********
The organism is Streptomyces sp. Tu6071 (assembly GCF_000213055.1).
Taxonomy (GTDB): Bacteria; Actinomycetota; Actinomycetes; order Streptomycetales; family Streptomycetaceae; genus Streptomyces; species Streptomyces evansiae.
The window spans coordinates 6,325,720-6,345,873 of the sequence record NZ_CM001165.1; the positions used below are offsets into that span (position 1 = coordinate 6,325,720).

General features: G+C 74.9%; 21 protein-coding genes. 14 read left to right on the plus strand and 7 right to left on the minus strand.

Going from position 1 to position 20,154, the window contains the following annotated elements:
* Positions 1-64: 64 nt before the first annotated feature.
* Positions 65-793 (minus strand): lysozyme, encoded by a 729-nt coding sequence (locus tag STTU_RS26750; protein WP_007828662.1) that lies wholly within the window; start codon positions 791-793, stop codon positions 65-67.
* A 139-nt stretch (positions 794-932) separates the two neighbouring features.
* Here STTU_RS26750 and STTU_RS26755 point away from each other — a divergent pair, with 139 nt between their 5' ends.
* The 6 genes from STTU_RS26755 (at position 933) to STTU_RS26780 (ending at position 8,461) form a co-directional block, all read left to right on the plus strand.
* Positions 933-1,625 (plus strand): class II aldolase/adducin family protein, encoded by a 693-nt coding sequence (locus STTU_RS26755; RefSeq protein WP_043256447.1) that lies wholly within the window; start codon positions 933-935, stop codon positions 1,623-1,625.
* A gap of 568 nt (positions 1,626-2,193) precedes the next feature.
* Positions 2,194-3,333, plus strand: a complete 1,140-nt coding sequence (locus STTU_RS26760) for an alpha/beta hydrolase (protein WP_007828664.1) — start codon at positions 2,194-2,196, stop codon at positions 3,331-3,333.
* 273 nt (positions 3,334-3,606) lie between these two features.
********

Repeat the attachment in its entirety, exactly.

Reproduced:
The organism is Streptomyces sp. Tu6071 (assembly GCF_000213055.1).
Taxonomy (GTDB): Bacteria; Actinomycetota; Actinomycetes; order Streptomycetales; family Streptomycetaceae; genus Streptomyces; species Streptomyces evansiae.
The window spans coordinates 6,325,720-6,345,873 of the sequence record NZ_CM001165.1; the positions used below are offsets into that span (position 1 = coordinate 6,325,720).

General features: G+C 74.9%; 21 protein-coding genes. 14 read left to right on the plus strand and 7 right to left on the minus strand.

Going from position 1 to position 20,154, the window contains the following annotated elements:
* Positions 1-64: 64 nt before the first annotated feature.
* Positions 65-793 (minus strand): lysozyme, encoded by a 729-nt coding sequence (locus tag STTU_RS26750; protein WP_007828662.1) that lies wholly within the window; start codon positions 791-793, stop codon positions 65-67.
* A 139-nt stretch (positions 794-932) separates the two neighbouring features.
* Here STTU_RS26750 and STTU_RS26755 point away from each other — a divergent pair, with 139 nt between their 5' ends.
* The 6 genes from STTU_RS26755 (at position 933) to STTU_RS26780 (ending at position 8,461) form a co-directional block, all read left to right on the plus strand.
* Positions 933-1,625 (plus strand): class II aldolase/adducin family protein, encoded by a 693-nt coding sequence (locus STTU_RS26755; RefSeq protein WP_043256447.1) that lies wholly within the window; start codon positions 933-935, stop codon positions 1,623-1,625.
* A gap of 568 nt (positions 1,626-2,193) precedes the next feature.
* Positions 2,194-3,333, plus strand: a complete 1,140-nt coding sequence (locus STTU_RS26760) for an alpha/beta hydrolase (protein WP_007828664.1) — start codon at positions 2,194-2,196, stop codon at positions 3,331-3,333.
* 273 nt (positions 3,334-3,606) lie between these two features.